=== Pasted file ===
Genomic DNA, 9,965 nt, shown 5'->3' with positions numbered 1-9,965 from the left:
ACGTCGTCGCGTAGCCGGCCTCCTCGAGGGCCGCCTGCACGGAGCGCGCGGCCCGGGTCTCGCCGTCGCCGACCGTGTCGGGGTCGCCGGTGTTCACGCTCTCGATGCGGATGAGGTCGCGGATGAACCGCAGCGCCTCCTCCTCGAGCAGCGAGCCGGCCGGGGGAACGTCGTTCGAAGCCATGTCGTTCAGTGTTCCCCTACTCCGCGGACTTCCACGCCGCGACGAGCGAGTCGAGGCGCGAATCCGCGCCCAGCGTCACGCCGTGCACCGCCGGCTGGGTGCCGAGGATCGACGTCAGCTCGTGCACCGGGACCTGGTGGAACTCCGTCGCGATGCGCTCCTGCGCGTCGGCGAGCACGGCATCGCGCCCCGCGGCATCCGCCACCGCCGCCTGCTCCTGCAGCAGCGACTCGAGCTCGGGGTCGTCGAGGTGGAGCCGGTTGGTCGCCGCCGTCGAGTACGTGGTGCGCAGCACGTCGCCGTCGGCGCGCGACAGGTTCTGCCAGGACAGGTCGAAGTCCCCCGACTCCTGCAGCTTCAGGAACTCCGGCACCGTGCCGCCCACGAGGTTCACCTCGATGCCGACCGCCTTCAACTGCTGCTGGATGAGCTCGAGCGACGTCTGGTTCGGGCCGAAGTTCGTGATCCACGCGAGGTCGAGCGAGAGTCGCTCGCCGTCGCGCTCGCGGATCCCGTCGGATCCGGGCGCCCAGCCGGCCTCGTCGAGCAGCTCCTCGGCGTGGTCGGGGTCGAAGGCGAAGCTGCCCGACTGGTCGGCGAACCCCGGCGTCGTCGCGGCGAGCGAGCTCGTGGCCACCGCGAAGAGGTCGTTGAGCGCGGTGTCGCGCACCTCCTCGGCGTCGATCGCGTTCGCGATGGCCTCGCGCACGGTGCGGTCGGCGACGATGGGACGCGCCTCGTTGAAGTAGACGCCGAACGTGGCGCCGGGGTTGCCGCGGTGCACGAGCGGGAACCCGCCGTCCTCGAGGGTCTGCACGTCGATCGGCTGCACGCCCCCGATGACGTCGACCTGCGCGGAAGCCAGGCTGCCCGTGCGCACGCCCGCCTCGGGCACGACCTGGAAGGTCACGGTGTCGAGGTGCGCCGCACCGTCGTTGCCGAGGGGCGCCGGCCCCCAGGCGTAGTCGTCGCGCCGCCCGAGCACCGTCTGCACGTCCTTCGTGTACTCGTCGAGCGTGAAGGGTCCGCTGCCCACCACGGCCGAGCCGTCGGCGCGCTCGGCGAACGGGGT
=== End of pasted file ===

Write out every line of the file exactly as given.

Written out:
Genomic DNA, 9,965 nt, shown 5'->3' with positions numbered 1-9,965 from the left:
ACGTCGTCGCGTAGCCGGCCTCCTCGAGGGCCGCCTGCACGGAGCGCGCGGCCCGGGTCTCGCCGTCGCCGACCGTGTCGGGGTCGCCGGTGTTCACGCTCTCGATGCGGATGAGGTCGCGGATGAACCGCAGCGCCTCCTCCTCGAGCAGCGAGCCGGCCGGGGGAACGTCGTTCGAAGCCATGTCGTTCAGTGTTCCCCTACTCCGCGGACTTCCACGCCGCGACGAGCGAGTCGAGGCGCGAATCCGCGCCCAGCGTCACGCCGTGCACCGCCGGCTGGGTGCCGAGGATCGACGTCAGCTCGTGCACCGGGACCTGGTGGAACTCCGTCGCGATGCGCTCCTGCGCGTCGGCGAGCACGGCATCGCGCCCCGCGGCATCCGCCACCGCCGCCTGCTCCTGCAGCAGCGACTCGAGCTCGGGGTCGTCGAGGTGGAGCCGGTTGGTCGCCGCCGTCGAGTACGTGGTGCGCAGCACGTCGCCGTCGGCGCGCGACAGGTTCTGCCAGGACAGGTCGAAGTCCCCCGACTCCTGCAGCTTCAGGAACTCCGGCACCGTGCCGCCCACGAGGTTCACCTCGATGCCGACCGCCTTCAACTGCTGCTGGATGAGCTCGAGCGACGTCTGGTTCGGGCCGAAGTTCGTGATCCACGCGAGGTCGAGCGAGAGTCGCTCGCCGTCGCGCTCGCGGATCCCGTCGGATCCGGGCGCCCAGCCGGCCTCGTCGAGCAGCTCCTCGGCGTGGTCGGGGTCGAAGGCGAAGCTGCCCGACTGGTCGGCGAACCCCGGCGTCGTCGCGGCGAGCGAGCTCGTGGCCACCGCGAAGAGGTCGTTGAGCGCGGTGTCGCGCACCTCCTCGGCGTCGATCGCGTTCGCGATGGCCTCGCGCACGGTGCGGTCGGCGACGATGGGACGCGCCTCGTTGAAGTAGACGCCGAACGTGGCGCCGGGGTTGCCGCGGTGCACGAGCGGGAACCCGCCGTCCTCGAGGGTCTGCACGTCGATCGGCTGCACGCCCCCGATGACGTCGACCTGCGCGGAAGCCAGGCTGCCCGTGCGCACGCCCGCCTCGGGCACGACCTGGAAGGTCACGGTGTCGAGGTGCGCCGCACCGTCGTTGCCGAGGGGCGCCGGCCCCCAGGCGTAGTCGTCGCGCCGCCCGAGCACCGTCTGCACGTCCTTCGTGTACTCGTCGAGCGTGAAGGGTCCGCTGCCCACCACGGCCGAGCCGTCGGCGCGCTCGGCGAACGGGGT